Started as a pay-later solution integrated to merchants’ checkouts, Affirm makes money from merchants’ fees as consumers pick up the pay-later solution. Affirm also makes money through interests earned from the consumer loans, when those are repurchased from the originating bank. In 2020 Affirm made 50% of its revenues from merchants’ fees, about 37% from interests, and the remaining from virtual cards and servicing fees.

Alipay

how-does-alipay-make-money
Alipay is a Chinese mobile and online payment platform created in 2004 by entrepreneur Jack Ma as the payment arm of Taobao, a major Chinese eCommerce site. Alipay, therefore, is the B2C component of Alibaba Group. Alipay makes money via escrows transaction fees, a range of value-added ancillary services, and through its Credit Pay Instalment fees.

Betterment

how-does-betterment-make-money
Betterment is an American financial advisory company founded in 2008 by MBA graduate Jon Stein and lawyer Eli Broverman. Betterment makes money via investment plans, financial advice packages, betterment for advisors, betterment for businesscash reserve, and checking accounts.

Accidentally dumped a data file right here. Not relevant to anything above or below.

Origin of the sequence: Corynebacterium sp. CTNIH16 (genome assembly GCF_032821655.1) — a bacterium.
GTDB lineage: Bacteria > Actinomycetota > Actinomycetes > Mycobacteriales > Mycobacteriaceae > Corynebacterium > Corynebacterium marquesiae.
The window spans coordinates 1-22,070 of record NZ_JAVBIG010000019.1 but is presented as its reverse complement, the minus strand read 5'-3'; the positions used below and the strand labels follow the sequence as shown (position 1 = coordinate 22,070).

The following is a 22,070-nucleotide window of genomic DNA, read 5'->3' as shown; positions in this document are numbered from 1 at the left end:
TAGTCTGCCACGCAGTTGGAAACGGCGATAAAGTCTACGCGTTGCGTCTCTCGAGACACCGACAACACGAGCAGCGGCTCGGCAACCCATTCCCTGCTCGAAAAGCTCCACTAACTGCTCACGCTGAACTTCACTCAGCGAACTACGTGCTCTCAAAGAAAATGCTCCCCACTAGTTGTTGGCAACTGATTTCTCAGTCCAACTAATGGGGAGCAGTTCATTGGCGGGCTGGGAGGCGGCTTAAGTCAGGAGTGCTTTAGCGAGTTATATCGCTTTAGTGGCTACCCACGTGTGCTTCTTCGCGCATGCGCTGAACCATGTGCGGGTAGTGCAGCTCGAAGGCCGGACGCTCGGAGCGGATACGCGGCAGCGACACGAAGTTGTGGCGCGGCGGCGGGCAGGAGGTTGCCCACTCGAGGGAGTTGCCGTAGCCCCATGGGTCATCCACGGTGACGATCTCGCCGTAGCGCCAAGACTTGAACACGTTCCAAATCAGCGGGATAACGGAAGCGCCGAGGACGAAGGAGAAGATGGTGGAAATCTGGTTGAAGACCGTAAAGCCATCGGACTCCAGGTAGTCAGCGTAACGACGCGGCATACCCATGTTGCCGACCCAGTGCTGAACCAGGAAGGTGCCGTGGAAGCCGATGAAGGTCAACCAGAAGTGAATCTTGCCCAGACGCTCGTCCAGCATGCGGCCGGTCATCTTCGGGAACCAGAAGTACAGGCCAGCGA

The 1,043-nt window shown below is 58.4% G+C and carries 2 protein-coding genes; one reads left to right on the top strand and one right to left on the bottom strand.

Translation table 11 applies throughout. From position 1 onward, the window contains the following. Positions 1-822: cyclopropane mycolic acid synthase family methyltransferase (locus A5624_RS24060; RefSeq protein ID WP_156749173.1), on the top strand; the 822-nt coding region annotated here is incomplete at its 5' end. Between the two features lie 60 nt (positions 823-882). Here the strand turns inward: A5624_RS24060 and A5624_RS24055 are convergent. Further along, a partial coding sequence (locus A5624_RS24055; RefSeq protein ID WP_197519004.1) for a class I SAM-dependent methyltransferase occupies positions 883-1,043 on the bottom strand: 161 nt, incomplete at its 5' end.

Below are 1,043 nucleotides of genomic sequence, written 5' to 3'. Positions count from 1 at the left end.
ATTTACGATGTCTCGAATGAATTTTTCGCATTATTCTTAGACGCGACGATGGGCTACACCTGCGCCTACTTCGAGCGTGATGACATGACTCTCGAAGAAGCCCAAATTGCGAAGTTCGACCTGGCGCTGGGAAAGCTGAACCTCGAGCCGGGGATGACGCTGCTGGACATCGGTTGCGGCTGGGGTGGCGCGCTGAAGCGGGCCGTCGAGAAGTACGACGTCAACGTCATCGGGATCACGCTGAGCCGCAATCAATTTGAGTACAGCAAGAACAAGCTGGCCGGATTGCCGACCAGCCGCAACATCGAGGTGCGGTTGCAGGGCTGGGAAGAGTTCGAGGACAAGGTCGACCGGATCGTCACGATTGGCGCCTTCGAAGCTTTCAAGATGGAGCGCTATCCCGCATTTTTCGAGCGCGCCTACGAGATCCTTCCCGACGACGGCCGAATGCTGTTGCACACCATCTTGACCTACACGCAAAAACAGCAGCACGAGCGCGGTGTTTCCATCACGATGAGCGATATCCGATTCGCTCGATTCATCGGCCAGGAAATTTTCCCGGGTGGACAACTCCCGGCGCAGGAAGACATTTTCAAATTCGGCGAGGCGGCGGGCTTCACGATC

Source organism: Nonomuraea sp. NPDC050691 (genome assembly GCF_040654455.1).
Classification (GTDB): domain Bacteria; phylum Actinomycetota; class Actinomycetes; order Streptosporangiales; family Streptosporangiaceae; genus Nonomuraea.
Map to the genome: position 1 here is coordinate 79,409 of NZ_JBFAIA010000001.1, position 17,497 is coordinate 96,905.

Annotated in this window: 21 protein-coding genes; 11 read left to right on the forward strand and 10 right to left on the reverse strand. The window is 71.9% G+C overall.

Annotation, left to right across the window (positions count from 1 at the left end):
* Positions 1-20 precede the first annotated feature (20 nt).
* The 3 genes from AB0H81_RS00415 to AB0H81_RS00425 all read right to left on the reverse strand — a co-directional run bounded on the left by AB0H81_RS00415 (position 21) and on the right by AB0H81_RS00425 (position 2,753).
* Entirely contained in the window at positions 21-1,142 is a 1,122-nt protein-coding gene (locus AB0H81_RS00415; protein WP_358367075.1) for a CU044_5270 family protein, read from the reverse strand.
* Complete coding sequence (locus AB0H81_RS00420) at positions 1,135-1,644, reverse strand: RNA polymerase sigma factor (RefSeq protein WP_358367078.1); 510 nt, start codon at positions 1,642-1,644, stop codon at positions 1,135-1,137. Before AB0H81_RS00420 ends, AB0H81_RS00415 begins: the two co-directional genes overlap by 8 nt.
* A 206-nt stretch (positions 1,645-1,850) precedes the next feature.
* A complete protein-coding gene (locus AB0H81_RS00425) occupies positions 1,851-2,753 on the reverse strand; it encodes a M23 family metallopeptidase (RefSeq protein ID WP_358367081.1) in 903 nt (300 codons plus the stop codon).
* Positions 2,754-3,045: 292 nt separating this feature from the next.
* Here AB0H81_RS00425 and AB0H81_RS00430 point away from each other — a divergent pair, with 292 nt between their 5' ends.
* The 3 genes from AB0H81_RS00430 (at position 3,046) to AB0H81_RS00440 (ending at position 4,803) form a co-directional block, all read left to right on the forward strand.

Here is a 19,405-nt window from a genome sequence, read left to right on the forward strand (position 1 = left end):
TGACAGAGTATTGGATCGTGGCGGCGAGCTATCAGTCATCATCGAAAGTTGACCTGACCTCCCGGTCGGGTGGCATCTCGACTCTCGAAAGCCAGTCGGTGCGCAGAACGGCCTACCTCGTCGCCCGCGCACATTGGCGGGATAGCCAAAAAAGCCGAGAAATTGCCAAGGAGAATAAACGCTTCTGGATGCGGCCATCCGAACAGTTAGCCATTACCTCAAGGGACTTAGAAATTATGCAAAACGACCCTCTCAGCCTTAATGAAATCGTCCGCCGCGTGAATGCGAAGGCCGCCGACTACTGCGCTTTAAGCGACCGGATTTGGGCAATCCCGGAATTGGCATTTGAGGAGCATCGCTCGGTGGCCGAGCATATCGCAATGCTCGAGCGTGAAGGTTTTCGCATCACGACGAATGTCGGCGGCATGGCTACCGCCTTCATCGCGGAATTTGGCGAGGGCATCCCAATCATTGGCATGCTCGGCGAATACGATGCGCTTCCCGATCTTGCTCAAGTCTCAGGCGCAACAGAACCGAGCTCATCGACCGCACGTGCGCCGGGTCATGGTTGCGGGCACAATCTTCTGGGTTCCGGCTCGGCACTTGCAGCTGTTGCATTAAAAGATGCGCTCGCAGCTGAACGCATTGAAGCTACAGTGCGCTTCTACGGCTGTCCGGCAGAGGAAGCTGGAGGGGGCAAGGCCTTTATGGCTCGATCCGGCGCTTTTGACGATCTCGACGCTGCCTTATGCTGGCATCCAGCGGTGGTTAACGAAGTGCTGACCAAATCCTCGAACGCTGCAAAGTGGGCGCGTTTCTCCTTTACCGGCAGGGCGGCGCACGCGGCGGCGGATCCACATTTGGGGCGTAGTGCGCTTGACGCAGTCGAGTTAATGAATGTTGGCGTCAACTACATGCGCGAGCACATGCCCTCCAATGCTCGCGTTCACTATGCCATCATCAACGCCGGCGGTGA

Braintree

how-does-venmo-make-money
Venmo is a peer-to-peer payments app enabling users to share and make payments with friends for a variety of services. The service is free, but a 3% fee applies to credit cards. Venmo also launched a debit card in partnership with Mastercard. Venmo got acquired in 2012 by Braintree, and Braintree got acquired in 2013 by PayPal.

Chime

how-does-chime-make-money
Chime is an American neobank (internet-only bank) company, providing fee-free financial services through its mobile banking app, thus providing personal finance services free of charge while making the majority of its money via interchange fees (paid by merchants when consumers use their debit cards) and ATM fees.